Ever wondered what an organizer does?

You'€™re not alone. Growing up, none of the adults in my life were organizers. In college, no one majors in €œ"organizing." I sometimes still struggle myself to explain to relatives at Thanksgiving or friends over coffee what I do for a living as "Eastern NC Organizer."€ And yet organizing is an incredibly important part of building grassroots power in our democracy. My hope is that through contributions to this blog I can share glimpses into the world of organizing and the issues facing Democracy North Carolina and our state. I'€™ll start by sharing about my past few days on the job!
Many here will know exactly what I mean when I say organizer, but I wrote this day of a life in an organizer more for a lay audience. I'm sure some of you can commiserate in the struggles of explaining to friends and family that organizing is a real job, and in explaining what it means. Though I've been blogging on political sites for years, this was my first go at blogging on the job. Here's another snippet:
For a lot of folks, Martin Luther King, Jr. Day is a day off work, but in the world of organizing it'€™s an exciting and busy time when people's interest in civic engagement is peaked. This year, MLK Day presented two great opportunities for me to organize against the insane influence wealthy corporate interests have over our state and democracy: 1) Making sure people's voices from across the region are heard at a Progress Energy rate hike hearing in Snow Hill next month and 2) building support for an effort to get the Rocky Mount City Council to join with many other cities across NC and the US in passing a resolution opposing the Citizens United Supreme Court ruling.

With the role money in politics has been playing in our lives both statewide and locally, I thought I would share this here. I recognize it isn't super Orange County specific, beyond being about the day job of an Orange County resident, but when folks like Art Pope have gained a great deal of control over the statewide budget and increasing control over the university system, the effect of big money in politics will definitely be felt here in Chapel Hill and at UNC.  Not to mention the Duke Energy Progress rate hike hearings happening all over.

It's kind of nice to know we're not an island of progressivism here in Orange County; there are folks organizing all across the state.  More content, and more pictures if you click over! And feel free to share your stories of explaining organizing and political work or volunteering to people in your life!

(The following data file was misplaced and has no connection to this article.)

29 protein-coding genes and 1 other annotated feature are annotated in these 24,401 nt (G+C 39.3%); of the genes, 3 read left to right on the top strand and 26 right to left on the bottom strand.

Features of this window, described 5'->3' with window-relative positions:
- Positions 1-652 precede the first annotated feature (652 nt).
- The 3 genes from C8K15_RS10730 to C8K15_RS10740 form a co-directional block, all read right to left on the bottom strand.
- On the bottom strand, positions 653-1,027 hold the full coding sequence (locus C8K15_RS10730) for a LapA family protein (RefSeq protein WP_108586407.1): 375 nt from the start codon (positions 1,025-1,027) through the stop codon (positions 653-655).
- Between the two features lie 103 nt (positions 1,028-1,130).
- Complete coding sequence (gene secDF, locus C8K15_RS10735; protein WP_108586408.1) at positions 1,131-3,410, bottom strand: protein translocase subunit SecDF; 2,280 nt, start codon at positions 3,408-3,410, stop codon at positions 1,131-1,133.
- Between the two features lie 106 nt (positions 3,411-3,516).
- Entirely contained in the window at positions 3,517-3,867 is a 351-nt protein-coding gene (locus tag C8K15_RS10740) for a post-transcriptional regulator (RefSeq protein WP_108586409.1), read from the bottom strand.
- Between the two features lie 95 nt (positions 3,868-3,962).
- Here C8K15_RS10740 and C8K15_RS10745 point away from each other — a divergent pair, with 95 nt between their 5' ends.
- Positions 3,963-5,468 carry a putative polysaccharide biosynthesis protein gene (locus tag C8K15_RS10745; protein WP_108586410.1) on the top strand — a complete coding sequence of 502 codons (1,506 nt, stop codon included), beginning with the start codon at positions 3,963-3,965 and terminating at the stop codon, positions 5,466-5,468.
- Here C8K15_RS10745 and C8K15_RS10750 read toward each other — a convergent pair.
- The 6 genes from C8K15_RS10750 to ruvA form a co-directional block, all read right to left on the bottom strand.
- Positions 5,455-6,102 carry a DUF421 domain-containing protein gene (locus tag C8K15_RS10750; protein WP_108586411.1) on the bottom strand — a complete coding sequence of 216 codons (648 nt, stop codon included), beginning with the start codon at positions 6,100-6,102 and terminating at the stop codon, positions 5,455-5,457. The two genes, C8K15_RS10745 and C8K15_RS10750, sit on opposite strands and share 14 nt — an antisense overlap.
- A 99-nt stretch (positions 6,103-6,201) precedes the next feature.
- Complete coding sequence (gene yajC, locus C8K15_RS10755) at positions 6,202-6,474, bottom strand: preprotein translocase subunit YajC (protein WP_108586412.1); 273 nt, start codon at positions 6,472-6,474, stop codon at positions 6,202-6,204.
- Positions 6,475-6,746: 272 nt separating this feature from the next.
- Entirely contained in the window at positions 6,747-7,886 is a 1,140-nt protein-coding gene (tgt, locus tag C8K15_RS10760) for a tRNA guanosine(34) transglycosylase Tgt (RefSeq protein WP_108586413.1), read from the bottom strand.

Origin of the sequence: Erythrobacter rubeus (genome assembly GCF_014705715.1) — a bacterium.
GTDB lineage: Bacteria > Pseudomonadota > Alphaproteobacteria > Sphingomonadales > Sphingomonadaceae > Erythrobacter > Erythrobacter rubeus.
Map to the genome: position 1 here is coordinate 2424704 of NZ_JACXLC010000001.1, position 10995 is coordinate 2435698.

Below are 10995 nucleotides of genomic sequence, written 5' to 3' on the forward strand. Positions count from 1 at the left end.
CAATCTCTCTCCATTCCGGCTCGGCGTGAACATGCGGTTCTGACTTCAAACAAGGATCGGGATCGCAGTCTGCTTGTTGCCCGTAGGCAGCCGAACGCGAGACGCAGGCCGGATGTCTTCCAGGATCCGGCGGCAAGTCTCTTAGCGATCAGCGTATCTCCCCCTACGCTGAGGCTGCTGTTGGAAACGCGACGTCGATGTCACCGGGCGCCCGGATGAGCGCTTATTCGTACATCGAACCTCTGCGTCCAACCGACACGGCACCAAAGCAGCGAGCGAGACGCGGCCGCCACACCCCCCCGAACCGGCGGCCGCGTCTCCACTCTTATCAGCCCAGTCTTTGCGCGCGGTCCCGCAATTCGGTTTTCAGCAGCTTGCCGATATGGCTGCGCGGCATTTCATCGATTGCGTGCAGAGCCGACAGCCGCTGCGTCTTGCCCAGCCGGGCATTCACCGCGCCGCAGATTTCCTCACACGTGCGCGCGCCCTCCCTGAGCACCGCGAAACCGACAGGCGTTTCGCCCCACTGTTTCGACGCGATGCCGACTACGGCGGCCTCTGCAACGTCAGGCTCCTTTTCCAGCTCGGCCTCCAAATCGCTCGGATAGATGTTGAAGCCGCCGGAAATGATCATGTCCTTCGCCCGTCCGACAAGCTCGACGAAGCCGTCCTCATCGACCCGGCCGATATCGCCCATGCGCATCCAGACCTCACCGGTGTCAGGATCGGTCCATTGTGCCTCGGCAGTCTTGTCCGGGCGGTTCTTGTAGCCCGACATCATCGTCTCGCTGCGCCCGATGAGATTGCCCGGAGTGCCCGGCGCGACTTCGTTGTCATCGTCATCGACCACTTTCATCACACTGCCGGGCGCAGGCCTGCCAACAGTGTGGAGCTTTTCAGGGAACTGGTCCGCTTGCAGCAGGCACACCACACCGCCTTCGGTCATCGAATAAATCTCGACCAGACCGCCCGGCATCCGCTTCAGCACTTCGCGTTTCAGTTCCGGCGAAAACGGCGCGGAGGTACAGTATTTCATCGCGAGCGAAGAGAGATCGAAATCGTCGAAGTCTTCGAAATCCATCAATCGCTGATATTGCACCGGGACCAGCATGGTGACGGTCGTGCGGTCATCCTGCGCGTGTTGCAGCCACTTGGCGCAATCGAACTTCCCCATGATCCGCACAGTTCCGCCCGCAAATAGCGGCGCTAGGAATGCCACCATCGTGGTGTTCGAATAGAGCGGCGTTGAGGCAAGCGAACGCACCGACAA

Rallying people for HKonJ was another big part of MLK weekend, and something I know a lot of folks locally will attend as well as from all over the state.The General Assembly reconvenes in 2 days, and the HKonJ march and rally in Raleigh is a little over a week after that.  A great chance to take a stand against voter suppression and for many other progressive issues to start the term off right.http://hkonj.com/ 

Speaking of "the effect of big money in politics will definitely be felt here in Chapel Hill and at UNC" ...http://m.newsobserver.com/observer/db_97301/contentdetail.htm?contentgui... 

"Gov. Pat McCrory said he would propose legislation to overhaul the way higher education is funded in North Carolina, putting the emphasis on job creation not liberal arts and taking specific aim at the state's flagship university."I think some of the educational elite have taken over our education where we are offering courses that have no chance of getting people jobs," McCrory told conservative talk show host Bill Bennett" 

I thought this was a well said response to McCrory's remarks.  I don't want to copy and paste the full statement, but I like that it explained both the vocational value, but also implied the broader value of the program.http://www2.nbc17.com/news/2013/jan/29/unc-gender-studies-chair-response...

Contrary to Governor McCrory’s assertion about the lack of job-skills training in programs such as ours, because of our solid and rigorous interdisciplinary program our graduates are well-prepared to work in many fields and indeed, according to feedback from our alumni, find jobs in public health, education, law, public policy, business, social work, NGO work, and banking.


“The University’s value to North Carolina should not be measured by jobs filled alone.  Our three-part mission of teaching, research, and public service requires that we prepare students with the talent and abilities to succeed in the workforce, because talent will be the key to economic growth.

It also referenced preparing students for the jobs of tomorrow that haven't even been invented yet.  That takes a well-rounded education with solid critical thinking skills, and often multidisciplinary studies.  How well would the research triangle be doing right now if universities in the past only turned out farmers and mill workers?


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